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Due to one of the driest growing seasons so far on record, drought conditions are spreading through southern Ontario, and the situation is growing worse as we see little rain in the forecast.
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Despite rain and flooding, southern Ontario drought worsens

Scott Sutherland
Meteorologist/Science Writer

Friday, July 29, 2016, 12:24 PM - Due to one of the driest growing seasons so far on record, drought conditions are spreading through southern Ontario, and the situation is growing worse as we see little rain in the forecast.

Originally published on June 28, 2016, this story has been updated to reflect the most up-to-date watershed conditions.

So far this growing season - which started on April 1 - a patch of unusually dry weather has settled across southern Ontario and southern Quebec.

As of July 26, in an update from the earlier conditions, Agriculture and Agri-Food Canada's Drought Watch website now records extremely dry conditions stretching from Cornwall to the Niagara Peninsula, with some splotches along the shores of Lake Erie towards Windsor, and north through the Simcoe area to the shores of Georgian Bay. Although conditions have improved through the Algonquin Park area, and further north, the drought has been slowly spreading into central and southwestern Ontario.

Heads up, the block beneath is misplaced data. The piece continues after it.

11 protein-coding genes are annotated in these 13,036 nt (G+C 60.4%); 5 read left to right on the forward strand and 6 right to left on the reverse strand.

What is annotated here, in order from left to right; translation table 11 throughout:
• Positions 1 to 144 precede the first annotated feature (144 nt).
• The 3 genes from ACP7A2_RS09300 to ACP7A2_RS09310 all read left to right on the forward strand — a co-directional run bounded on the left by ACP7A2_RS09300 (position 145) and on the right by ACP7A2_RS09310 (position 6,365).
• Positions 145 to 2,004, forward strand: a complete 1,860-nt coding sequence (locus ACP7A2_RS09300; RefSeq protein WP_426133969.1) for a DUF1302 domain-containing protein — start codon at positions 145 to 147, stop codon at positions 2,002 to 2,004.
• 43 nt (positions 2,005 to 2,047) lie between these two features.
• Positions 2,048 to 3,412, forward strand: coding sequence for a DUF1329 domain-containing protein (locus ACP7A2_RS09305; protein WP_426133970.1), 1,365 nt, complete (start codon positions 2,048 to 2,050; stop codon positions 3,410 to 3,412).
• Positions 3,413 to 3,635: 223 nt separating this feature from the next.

Embedded within that swath, especially along the north shores of central Lake Ontario and now through central Ontario, parts of the GTA and down into the Niagara peninsula, are patches of record dry conditions.

Ontario Drought Watch maps for the 2016 growing season so far, for April 1 to June 26 (top) and April 1 to July 26 (bottom). Credit: Agriculture and Agri-Food Canada/S. Sutherland

In Ottawa, counting both snow and rainfall for the growing season so far, the area has received only a little over half the normal amount seen there from April through July. Based on Environment Canada weather records, Ottawa International Airport recording its 2nd lowest precipitation total for the growing season so far (April 1 to July 28), since record keeping began there in 1938, second only to to the same period in 1955.

In Kingston, weather stations in and around the city had never recorded an April and May as dry as they've seen this year, going back to at least 1960. The rain that fell over the city during those two months of 2016 was less than a quarter of the normal amount. Rainfall for June was slightly higher than normal, however it did not make up for the deficit experienced in the previous two months, and the rainfall so far in July - less than one-third the average amount - has only made the situation worse.